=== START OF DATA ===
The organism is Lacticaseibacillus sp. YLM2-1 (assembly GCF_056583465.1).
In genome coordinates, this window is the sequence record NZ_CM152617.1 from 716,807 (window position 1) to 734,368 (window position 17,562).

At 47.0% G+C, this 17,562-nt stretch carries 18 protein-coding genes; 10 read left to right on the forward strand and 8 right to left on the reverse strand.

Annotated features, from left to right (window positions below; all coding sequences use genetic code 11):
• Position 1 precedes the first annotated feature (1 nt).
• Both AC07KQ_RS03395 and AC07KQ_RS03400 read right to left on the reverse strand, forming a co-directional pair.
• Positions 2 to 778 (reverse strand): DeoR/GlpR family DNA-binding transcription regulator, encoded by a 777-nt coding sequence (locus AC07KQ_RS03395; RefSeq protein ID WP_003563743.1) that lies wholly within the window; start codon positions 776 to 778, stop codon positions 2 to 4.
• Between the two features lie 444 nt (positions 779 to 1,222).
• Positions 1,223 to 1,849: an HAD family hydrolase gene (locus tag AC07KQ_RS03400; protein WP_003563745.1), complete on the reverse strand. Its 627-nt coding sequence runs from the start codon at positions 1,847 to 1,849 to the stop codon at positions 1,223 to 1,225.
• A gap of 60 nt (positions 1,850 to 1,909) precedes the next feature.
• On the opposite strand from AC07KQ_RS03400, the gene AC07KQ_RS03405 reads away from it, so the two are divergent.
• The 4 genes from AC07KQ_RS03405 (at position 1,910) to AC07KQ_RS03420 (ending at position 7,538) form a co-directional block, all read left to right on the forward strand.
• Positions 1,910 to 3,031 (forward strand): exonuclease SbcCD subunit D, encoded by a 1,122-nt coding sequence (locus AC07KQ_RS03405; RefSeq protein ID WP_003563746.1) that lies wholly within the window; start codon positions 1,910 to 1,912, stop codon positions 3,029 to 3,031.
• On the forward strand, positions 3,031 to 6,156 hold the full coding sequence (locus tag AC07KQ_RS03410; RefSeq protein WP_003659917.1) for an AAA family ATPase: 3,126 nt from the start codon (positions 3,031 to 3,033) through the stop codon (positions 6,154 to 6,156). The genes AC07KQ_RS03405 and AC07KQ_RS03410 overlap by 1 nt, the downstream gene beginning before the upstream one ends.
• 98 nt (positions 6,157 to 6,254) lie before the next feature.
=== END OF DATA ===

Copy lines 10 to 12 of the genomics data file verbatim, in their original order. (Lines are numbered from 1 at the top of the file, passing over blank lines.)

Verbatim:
• A gap of 60 nt (positions 1,850 to 1,909) precedes the next feature.
• On the opposite strand from AC07KQ_RS03400, the gene AC07KQ_RS03405 reads away from it, so the two are divergent.
• The 4 genes from AC07KQ_RS03405 (at position 1,910) to AC07KQ_RS03420 (ending at position 7,538) form a co-directional block, all read left to right on the forward strand.